Book 29 of Hagerty Price Guide has been published and new prices are now available on Hagerty Valuation Tools. The pricing developments we recorded during this update continue to demonstrate that growth in the collector car market is slowing. Although there are definite bright spots, the overall pace of change recorded since September is well off what we have observed during the previous three years.
For example, only one of Hagerty’s seven primary indices moved in excess of 5 percent this past period, and five of them were off of their three-year rate of change. The two that were up slightly compared to recent activity (1950s American Cars and Affordable Classics) were the two sleepiest sectors since 2012, meaning they had lower hurdles to clear.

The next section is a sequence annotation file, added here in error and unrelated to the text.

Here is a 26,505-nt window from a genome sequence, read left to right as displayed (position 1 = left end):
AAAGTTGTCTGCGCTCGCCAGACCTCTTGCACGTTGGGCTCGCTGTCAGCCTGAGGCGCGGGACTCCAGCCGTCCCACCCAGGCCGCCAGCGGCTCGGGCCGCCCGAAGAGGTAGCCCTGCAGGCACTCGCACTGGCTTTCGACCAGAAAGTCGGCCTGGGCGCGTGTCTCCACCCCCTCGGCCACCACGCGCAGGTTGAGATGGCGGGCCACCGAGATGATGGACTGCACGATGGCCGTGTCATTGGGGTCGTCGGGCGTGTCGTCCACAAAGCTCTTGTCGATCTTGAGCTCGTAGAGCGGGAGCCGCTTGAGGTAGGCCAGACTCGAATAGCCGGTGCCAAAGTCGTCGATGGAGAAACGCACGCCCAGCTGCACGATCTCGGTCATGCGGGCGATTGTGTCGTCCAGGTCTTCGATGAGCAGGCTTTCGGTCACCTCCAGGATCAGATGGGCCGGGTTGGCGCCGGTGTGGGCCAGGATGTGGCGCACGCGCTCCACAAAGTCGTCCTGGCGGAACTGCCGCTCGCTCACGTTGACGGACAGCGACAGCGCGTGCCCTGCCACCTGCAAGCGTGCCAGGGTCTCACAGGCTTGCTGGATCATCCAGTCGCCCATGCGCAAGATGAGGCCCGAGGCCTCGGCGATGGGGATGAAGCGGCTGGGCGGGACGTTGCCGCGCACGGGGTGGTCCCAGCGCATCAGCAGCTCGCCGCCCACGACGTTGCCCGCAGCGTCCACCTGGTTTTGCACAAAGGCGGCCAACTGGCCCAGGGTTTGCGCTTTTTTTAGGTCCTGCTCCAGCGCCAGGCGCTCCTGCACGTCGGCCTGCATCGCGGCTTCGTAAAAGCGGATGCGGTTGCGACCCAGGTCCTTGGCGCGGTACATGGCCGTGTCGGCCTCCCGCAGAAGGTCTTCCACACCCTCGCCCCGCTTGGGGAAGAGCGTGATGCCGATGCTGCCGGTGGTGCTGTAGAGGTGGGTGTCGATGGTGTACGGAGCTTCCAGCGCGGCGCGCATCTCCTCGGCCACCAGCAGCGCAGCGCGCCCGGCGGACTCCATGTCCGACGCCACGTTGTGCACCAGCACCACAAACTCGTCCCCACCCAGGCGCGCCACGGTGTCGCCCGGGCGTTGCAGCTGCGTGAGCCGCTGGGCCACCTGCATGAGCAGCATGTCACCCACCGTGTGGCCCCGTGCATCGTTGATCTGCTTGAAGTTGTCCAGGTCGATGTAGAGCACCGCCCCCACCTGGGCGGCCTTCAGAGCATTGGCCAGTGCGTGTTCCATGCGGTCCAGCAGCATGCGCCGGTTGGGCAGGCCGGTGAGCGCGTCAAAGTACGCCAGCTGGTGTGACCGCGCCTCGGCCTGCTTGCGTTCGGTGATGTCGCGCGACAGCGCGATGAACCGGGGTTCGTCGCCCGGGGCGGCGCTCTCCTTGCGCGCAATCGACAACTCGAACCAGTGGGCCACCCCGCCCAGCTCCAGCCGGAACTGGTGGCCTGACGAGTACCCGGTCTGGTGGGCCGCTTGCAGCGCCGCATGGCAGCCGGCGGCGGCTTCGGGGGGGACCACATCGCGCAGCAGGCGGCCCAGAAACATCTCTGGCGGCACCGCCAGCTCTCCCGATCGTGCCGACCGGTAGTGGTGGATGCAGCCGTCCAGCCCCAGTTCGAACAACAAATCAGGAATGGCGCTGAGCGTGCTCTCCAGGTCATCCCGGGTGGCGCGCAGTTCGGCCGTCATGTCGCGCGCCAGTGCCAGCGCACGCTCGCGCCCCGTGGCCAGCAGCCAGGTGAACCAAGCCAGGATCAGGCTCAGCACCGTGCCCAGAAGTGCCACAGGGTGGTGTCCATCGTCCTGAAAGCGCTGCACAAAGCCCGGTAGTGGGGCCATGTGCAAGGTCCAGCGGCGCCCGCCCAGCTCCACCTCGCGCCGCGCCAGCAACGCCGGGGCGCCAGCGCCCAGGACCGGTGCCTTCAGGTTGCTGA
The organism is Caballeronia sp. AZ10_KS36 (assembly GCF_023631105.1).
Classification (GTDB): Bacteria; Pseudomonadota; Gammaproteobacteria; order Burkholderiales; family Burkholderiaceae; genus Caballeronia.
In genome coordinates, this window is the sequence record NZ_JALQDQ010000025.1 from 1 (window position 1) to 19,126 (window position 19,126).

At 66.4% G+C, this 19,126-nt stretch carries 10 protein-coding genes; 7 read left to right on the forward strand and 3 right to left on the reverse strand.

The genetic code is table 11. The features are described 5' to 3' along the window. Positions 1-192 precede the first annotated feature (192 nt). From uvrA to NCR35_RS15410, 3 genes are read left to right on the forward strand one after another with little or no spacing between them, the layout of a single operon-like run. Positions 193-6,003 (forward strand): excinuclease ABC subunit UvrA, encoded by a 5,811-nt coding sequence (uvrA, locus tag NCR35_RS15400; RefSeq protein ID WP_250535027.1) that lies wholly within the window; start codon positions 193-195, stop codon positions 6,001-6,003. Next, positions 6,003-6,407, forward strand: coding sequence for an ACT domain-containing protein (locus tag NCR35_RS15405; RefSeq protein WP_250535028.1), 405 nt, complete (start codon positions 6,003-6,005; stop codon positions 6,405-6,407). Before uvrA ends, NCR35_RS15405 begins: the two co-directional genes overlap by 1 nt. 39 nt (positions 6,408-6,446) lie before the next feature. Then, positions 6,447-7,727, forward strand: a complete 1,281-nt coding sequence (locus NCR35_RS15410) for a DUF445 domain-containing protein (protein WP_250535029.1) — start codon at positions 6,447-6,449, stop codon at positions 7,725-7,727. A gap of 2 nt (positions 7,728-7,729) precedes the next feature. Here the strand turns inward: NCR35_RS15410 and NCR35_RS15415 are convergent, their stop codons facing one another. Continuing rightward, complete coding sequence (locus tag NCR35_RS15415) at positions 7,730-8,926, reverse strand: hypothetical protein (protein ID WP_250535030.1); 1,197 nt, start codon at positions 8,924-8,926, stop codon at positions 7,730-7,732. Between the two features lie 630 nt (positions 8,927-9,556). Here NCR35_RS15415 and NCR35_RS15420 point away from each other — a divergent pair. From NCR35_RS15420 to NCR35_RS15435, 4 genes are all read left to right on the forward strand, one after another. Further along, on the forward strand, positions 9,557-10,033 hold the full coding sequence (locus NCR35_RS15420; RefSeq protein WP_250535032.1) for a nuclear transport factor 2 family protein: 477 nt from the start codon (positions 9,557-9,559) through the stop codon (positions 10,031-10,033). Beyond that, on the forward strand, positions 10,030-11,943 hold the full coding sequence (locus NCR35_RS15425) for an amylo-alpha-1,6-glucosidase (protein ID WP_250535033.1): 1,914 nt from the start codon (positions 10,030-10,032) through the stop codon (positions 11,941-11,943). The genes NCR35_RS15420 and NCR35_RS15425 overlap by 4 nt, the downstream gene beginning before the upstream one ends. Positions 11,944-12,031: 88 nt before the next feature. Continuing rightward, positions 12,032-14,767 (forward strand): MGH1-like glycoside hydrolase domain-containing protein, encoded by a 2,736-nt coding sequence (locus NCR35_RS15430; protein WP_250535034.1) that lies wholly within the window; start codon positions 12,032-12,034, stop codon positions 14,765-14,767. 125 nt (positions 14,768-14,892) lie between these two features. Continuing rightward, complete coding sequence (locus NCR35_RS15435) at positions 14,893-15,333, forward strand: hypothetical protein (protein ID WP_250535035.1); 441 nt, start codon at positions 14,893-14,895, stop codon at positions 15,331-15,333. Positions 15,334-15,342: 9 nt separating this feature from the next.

In terms of value adjustments in the guide, this past period saw a scant 4.6 percent of all vehicles increasing in value by more than 5 percent, which is the smallest amount since Hagerty Price Guide was first published in 2006. Remarkably, this includes the 2008-09 market contraction. Furthermore, there were more cars decreasing in value than at any other time over the past two years. Fewer big increases, more decreases.
The biggest increases were once again for modern classics, as cars from the 1990s and 2000s in particular saw the largest average dollar increase among all decades. This was courtesy of cars like the Ferrari Enzo, 550 Barchetta, and F355, as well as other European supercars such as the Jaguar XJ 220 and Bugatti EB110. Other bright spots include 1960s and early 1970s Mercedes sedans, as well as the Porsche 944 and 924, mostly because of the large price gap relative to these models and other models of the same era from the same manufacturers.